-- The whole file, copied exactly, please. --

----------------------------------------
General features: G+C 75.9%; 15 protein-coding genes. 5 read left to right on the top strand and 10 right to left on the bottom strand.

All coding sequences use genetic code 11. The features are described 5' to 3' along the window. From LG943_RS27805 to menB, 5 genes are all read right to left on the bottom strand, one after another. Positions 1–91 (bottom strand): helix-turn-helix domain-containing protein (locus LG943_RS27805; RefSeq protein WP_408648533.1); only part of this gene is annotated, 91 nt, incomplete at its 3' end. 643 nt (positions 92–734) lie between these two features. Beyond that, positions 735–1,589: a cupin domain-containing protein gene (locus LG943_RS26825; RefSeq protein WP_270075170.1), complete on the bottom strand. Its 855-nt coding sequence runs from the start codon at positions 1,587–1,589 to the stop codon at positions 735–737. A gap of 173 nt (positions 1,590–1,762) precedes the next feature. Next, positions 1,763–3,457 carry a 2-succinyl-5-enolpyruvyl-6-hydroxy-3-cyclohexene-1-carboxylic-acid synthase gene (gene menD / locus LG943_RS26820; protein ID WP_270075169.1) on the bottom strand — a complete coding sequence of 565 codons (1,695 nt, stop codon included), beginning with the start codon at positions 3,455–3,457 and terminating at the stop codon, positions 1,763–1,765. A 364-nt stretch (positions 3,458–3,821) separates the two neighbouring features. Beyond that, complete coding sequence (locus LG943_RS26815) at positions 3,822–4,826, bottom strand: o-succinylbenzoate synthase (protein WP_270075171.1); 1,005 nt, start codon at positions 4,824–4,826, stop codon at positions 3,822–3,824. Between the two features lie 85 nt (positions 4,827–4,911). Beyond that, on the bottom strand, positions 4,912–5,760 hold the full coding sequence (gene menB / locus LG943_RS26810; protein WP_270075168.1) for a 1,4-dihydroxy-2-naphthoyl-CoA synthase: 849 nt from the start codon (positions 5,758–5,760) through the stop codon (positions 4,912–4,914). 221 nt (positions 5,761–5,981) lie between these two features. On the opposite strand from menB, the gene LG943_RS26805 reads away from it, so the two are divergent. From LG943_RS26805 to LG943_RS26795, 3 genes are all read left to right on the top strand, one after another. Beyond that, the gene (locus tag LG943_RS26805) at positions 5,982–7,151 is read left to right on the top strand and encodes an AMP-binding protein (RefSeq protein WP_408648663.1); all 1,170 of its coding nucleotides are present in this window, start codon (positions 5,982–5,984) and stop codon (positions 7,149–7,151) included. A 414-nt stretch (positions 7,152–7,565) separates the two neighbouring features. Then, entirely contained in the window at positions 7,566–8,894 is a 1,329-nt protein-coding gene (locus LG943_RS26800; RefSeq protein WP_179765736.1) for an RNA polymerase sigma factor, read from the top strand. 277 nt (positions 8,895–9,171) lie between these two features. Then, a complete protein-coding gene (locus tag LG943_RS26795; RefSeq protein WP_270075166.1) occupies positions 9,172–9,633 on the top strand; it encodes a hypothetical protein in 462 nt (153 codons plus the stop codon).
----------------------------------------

General features: G+C 75.9%; 15 protein-coding genes. 5 read left to right on the top strand and 10 right to left on the bottom strand.

All coding sequences use genetic code 11. The features are described 5' to 3' along the window. From LG943_RS27805 to menB, 5 genes are all read right to left on the bottom strand, one after another. Positions 1–91 (bottom strand): helix-turn-helix domain-containing protein (locus LG943_RS27805; RefSeq protein WP_408648533.1); only part of this gene is annotated, 91 nt, incomplete at its 3' end. 643 nt (positions 92–734) lie between these two features. Beyond that, positions 735–1,589: a cupin domain-containing protein gene (locus LG943_RS26825; RefSeq protein WP_270075170.1), complete on the bottom strand. Its 855-nt coding sequence runs from the start codon at positions 1,587–1,589 to the stop codon at positions 735–737. A gap of 173 nt (positions 1,590–1,762) precedes the next feature. Next, positions 1,763–3,457 carry a 2-succinyl-5-enolpyruvyl-6-hydroxy-3-cyclohexene-1-carboxylic-acid synthase gene (gene menD / locus LG943_RS26820; protein ID WP_270075169.1) on the bottom strand — a complete coding sequence of 565 codons (1,695 nt, stop codon included), beginning with the start codon at positions 3,455–3,457 and terminating at the stop codon, positions 1,763–1,765. A 364-nt stretch (positions 3,458–3,821) separates the two neighbouring features. Beyond that, complete coding sequence (locus LG943_RS26815) at positions 3,822–4,826, bottom strand: o-succinylbenzoate synthase (protein WP_270075171.1); 1,005 nt, start codon at positions 4,824–4,826, stop codon at positions 3,822–3,824. Between the two features lie 85 nt (positions 4,827–4,911). Beyond that, on the bottom strand, positions 4,912–5,760 hold the full coding sequence (gene menB / locus LG943_RS26810; protein WP_270075168.1) for a 1,4-dihydroxy-2-naphthoyl-CoA synthase: 849 nt from the start codon (positions 5,758–5,760) through the stop codon (positions 4,912–4,914). 221 nt (positions 5,761–5,981) lie between these two features. On the opposite strand from menB, the gene LG943_RS26805 reads away from it, so the two are divergent. From LG943_RS26805 to LG943_RS26795, 3 genes are all read left to right on the top strand, one after another. Beyond that, the gene (locus tag LG943_RS26805) at positions 5,982–7,151 is read left to right on the top strand and encodes an AMP-binding protein (RefSeq protein WP_408648663.1); all 1,170 of its coding nucleotides are present in this window, start codon (positions 5,982–5,984) and stop codon (positions 7,149–7,151) included. A 414-nt stretch (positions 7,152–7,565) separates the two neighbouring features. Then, entirely contained in the window at positions 7,566–8,894 is a 1,329-nt protein-coding gene (locus LG943_RS26800; RefSeq protein WP_179765736.1) for an RNA polymerase sigma factor, read from the top strand. 277 nt (positions 8,895–9,171) lie between these two features. Then, a complete protein-coding gene (locus tag LG943_RS26795; RefSeq protein WP_270075166.1) occupies positions 9,172–9,633 on the top strand; it encodes a hypothetical protein in 462 nt (153 codons plus the stop codon).